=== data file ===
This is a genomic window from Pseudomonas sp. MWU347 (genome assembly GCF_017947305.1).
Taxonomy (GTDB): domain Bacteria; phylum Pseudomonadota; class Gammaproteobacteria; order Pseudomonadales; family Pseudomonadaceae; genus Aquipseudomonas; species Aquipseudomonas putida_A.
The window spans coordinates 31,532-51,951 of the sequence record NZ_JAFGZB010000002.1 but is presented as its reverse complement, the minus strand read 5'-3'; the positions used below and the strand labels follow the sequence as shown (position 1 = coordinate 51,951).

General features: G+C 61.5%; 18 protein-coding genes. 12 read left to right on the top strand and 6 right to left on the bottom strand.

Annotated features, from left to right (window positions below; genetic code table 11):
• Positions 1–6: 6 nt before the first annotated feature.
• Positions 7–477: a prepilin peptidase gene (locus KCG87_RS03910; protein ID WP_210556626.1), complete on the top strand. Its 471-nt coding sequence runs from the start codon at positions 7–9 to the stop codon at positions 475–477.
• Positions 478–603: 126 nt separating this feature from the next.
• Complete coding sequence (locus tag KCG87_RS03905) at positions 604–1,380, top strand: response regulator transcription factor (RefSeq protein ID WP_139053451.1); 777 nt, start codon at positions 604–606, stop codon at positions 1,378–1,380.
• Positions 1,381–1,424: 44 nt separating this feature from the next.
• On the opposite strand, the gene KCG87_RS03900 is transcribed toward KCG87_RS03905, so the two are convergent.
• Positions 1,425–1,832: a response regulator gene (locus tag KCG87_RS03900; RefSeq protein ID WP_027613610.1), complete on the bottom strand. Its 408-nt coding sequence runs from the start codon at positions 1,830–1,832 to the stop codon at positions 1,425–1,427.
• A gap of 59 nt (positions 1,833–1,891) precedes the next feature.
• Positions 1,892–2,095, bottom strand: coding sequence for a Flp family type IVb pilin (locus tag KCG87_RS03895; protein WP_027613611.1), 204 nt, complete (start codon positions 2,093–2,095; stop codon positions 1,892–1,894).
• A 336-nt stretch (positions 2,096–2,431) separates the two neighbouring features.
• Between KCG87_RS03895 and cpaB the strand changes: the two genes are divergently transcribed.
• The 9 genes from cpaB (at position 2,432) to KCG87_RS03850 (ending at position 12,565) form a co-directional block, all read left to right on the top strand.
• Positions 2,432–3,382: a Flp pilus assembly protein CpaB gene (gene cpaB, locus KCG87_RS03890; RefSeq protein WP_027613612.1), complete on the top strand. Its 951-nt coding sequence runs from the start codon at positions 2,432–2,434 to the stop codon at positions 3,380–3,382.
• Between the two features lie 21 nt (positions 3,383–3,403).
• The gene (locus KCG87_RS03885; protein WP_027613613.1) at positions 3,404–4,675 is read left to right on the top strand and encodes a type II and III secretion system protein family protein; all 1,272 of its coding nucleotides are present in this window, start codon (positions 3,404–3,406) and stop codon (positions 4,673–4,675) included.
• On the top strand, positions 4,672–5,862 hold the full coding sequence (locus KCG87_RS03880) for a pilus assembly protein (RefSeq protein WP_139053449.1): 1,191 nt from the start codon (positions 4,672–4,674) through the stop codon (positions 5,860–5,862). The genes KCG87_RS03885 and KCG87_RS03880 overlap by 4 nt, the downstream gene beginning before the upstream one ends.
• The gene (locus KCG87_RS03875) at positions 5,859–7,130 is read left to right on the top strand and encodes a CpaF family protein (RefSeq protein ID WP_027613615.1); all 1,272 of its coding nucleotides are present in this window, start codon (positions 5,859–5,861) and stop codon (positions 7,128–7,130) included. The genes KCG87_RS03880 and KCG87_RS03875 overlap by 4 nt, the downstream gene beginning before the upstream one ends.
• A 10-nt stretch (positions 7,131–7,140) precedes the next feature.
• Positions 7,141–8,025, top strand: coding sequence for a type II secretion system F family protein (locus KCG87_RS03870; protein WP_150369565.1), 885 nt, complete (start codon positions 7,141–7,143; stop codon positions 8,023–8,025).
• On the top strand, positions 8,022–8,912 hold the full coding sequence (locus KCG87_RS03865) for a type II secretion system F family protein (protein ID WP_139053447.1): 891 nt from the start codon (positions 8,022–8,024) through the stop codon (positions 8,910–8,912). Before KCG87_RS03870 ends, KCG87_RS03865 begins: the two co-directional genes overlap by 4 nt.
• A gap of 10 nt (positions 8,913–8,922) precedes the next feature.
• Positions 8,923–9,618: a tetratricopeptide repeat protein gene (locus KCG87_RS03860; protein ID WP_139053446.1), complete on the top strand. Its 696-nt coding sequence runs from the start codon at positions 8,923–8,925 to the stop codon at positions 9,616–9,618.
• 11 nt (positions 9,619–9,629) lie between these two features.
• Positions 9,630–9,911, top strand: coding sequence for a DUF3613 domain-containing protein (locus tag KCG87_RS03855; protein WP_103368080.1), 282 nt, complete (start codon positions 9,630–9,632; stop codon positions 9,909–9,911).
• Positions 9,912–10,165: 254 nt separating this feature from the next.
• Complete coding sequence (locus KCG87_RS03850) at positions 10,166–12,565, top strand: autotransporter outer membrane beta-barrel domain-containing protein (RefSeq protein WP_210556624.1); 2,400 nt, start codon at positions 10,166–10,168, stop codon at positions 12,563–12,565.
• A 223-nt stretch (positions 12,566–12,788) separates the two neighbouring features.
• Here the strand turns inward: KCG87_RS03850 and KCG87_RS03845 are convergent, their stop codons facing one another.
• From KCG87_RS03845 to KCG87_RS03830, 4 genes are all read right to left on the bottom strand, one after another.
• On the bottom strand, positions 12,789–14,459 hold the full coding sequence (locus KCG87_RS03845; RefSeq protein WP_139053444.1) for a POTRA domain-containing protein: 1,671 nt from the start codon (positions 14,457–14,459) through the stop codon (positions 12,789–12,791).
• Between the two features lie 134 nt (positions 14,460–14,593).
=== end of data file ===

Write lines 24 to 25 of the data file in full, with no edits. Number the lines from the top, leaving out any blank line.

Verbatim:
• Positions 7,141–8,025, top strand: coding sequence for a type II secretion system F family protein (locus KCG87_RS03870; protein WP_150369565.1), 885 nt, complete (start codon positions 7,141–7,143; stop codon positions 8,023–8,025).
• On the top strand, positions 8,022–8,912 hold the full coding sequence (locus KCG87_RS03865) for a type II secretion system F family protein (protein ID WP_139053447.1): 891 nt from the start codon (positions 8,022–8,024) through the stop codon (positions 8,910–8,912). Before KCG87_RS03870 ends, KCG87_RS03865 begins: the two co-directional genes overlap by 4 nt.